District proposes using additional state aid to lower tax levy increase; budget vote is Tuesday, May 21

Fayetteville-Manlius School District residents will vote Tuesday, May 21, on a proposed $85.9 million 2019-20 school budget that maintains existing student programming and enhances academic and security initiatives, which community members continue to identify as top priorities.

The district has two primary revenue sources: state aid and the tax levy.  The tax levy is the total amount of money the district collects from property owners within the district to support the school budget.

Due to reductions in state aid over the last decade, the tax levy has continued to fund a greater share of the budget. State aid would make up 23% of the district’s 2019-20 proposed budget while taxpayers would fund 74%.

The district’s preliminary 2019-20 tax levy increase was based on the governor’s January executive budget proposal, which allocated a foundation aid increase of only $94,458 to the district. The budget approved by the state Legislature shows F-M’s foundation aid, which is the district’s base operating aid from the state, increasing by $172,373.

The district is proposing to use the additional aid in the final state budget and $750,000 from its fund balance to reduce F-M’s tax levy increase from $2,975,990 to $1,813,843 compared to the current 2018-19 budget.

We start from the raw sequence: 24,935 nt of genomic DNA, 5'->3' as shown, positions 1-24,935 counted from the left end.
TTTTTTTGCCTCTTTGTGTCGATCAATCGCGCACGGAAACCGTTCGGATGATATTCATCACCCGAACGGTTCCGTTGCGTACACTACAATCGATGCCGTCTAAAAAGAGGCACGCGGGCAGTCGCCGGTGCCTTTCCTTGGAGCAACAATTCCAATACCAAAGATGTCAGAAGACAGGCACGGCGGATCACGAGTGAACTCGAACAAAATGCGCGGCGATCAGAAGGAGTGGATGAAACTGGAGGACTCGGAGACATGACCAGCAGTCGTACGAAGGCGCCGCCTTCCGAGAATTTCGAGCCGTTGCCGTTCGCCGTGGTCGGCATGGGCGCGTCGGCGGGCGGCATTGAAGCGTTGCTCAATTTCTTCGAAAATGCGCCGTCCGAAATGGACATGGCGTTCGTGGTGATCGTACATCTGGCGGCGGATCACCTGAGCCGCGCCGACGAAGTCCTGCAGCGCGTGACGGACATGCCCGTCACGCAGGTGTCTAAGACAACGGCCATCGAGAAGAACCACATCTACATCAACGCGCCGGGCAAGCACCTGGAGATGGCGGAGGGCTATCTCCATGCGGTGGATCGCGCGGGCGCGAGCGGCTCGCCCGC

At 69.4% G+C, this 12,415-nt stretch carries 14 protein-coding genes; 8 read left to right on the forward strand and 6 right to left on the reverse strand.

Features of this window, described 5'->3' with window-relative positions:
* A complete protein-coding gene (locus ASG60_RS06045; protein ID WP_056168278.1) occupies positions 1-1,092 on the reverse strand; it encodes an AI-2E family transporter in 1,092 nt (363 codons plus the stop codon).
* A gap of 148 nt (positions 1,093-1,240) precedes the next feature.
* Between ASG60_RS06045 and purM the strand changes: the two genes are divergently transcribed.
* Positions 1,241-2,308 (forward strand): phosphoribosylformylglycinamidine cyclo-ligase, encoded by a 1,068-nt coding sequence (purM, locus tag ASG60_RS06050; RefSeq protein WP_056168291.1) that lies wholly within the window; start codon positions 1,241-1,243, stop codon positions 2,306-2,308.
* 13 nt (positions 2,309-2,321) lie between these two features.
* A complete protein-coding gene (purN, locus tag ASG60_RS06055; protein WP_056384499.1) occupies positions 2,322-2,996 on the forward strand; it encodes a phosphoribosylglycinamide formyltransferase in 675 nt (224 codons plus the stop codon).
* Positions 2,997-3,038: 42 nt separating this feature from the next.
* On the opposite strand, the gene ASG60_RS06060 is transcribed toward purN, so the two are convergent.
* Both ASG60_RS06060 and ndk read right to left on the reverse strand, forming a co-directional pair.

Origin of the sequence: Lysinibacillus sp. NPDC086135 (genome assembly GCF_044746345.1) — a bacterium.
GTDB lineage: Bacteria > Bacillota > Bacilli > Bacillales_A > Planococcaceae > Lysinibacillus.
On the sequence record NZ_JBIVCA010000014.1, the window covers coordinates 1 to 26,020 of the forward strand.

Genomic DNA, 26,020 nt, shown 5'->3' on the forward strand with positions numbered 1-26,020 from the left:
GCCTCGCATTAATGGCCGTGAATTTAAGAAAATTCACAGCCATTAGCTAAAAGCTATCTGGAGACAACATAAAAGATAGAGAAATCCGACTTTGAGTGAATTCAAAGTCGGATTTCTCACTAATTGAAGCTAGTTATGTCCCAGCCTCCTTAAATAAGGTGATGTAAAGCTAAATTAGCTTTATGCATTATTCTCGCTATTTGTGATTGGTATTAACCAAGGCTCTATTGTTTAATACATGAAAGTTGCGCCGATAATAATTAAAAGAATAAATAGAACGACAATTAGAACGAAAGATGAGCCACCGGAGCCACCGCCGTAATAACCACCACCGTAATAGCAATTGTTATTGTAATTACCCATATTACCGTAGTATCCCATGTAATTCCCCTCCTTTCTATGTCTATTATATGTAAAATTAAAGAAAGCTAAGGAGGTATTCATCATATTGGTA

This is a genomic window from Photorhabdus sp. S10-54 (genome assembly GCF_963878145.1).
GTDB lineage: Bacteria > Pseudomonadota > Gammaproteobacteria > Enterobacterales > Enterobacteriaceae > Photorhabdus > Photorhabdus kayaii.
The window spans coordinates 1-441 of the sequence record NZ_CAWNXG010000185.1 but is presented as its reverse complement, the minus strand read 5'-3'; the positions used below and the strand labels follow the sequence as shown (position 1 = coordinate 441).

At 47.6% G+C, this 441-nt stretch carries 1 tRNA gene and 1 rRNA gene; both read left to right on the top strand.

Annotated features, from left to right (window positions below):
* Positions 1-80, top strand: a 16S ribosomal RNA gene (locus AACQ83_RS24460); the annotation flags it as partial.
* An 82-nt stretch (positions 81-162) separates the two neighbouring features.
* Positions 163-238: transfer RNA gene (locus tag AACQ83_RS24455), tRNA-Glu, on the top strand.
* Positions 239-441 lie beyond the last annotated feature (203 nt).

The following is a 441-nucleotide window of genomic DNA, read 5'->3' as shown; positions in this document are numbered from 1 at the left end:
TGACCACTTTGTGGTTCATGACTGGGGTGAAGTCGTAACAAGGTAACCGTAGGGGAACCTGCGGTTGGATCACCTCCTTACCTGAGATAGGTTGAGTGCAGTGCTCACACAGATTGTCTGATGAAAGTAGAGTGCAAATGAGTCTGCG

The tax levy is one of the factors used to calculate the tax rate, which is typically less than the tax levy because of growth in the property tax base. The 2.94% increase is estimated to generate a tax rate increase of about 0.24%—or $6.21 on $100,000 of taxable value—for residents in the town of Manlius. (The town of Manlius makes up the majority of homeowners within the school district.)

“Our goal each year is to develop a budget that meets the needs of the district’s students, staff and facilities and reflects the community feedback we receive on its priorities and expectations of the district,” Superintendent Craig J. Tice said. “This budget proposal maintains student programming and services, adds critical academic supports and enhances our ongoing security improvements.”

Because the proposal is below the district’s 3.16% tax levy increase limit, or cap, a simple majority of voters will need to approve the budget for it to pass.

The 2019-20 proposed budget includes about $250,000 to address enhanced security districtwide based upon recommendations made by the district’s Safety and Security Community Task Force, which was made up of made up of representatives from all six school buildings, including parents and F-M High School students.

The group submitted a report to the board of education in April and focused on enhancements in the following areas:

  • Facility access and security;
  • Emergency communications;
  • Safety training; and
  • Mental health.